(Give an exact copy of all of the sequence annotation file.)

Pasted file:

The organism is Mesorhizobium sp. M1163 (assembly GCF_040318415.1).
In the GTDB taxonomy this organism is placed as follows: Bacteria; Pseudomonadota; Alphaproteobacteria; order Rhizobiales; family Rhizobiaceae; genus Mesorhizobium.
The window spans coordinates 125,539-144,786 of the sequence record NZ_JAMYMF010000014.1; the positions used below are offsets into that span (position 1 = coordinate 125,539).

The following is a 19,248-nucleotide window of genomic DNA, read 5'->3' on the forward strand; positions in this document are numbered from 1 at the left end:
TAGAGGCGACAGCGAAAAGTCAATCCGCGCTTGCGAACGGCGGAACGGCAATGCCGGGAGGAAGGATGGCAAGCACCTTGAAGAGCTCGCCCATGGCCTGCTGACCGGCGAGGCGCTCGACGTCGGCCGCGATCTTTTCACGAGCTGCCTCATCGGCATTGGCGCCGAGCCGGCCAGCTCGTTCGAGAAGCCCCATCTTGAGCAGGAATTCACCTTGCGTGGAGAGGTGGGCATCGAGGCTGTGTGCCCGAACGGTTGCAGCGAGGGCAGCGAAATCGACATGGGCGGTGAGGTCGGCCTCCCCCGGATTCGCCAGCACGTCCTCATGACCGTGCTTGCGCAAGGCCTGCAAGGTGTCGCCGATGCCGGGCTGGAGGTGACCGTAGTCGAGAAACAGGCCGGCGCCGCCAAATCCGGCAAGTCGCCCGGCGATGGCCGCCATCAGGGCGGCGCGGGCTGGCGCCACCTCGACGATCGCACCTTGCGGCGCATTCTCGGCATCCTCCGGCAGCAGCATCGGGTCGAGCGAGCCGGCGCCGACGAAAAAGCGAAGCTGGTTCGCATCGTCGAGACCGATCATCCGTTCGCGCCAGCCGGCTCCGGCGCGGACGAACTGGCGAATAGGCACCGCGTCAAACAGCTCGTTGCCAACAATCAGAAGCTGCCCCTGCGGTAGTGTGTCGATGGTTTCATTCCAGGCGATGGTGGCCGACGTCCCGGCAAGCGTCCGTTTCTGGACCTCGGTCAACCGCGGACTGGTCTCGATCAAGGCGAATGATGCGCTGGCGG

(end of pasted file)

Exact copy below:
The organism is Mesorhizobium sp. M1163 (assembly GCF_040318415.1).
In the GTDB taxonomy this organism is placed as follows: Bacteria; Pseudomonadota; Alphaproteobacteria; order Rhizobiales; family Rhizobiaceae; genus Mesorhizobium.
The window spans coordinates 125,539-144,786 of the sequence record NZ_JAMYMF010000014.1; the positions used below are offsets into that span (position 1 = coordinate 125,539).

The following is a 19,248-nucleotide window of genomic DNA, read 5'->3' on the forward strand; positions in this document are numbered from 1 at the left end:
TAGAGGCGACAGCGAAAAGTCAATCCGCGCTTGCGAACGGCGGAACGGCAATGCCGGGAGGAAGGATGGCAAGCACCTTGAAGAGCTCGCCCATGGCCTGCTGACCGGCGAGGCGCTCGACGTCGGCCGCGATCTTTTCACGAGCTGCCTCATCGGCATTGGCGCCGAGCCGGCCAGCTCGTTCGAGAAGCCCCATCTTGAGCAGGAATTCACCTTGCGTGGAGAGGTGGGCATCGAGGCTGTGTGCCCGAACGGTTGCAGCGAGGGCAGCGAAATCGACATGGGCGGTGAGGTCGGCCTCCCCCGGATTCGCCAGCACGTCCTCATGACCGTGCTTGCGCAAGGCCTGCAAGGTGTCGCCGATGCCGGGCTGGAGGTGACCGTAGTCGAGAAACAGGCCGGCGCCGCCAAATCCGGCAAGTCGCCCGGCGATGGCCGCCATCAGGGCGGCGCGGGCTGGCGCCACCTCGACGATCGCACCTTGCGGCGCATTCTCGGCATCCTCCGGCAGCAGCATCGGGTCGAGCGAGCCGGCGCCGACGAAAAAGCGAAGCTGGTTCGCATCGTCGAGACCGATCATCCGTTCGCGCCAGCCGGCTCCGGCGCGGACGAACTGGCGAATAGGCACCGCGTCAAACAGCTCGTTGCCAACAATCAGAAGCTGCCCCTGCGGTAGTGTGTCGATGGTTTCATTCCAGGCGATGGTGGCCGACGTCCCGGCAAGCGTCCGTTTCTGGACCTCGGTCAACCGCGGACTGGTCTCGATCAAGGCGAATGATGCGCTGGCGG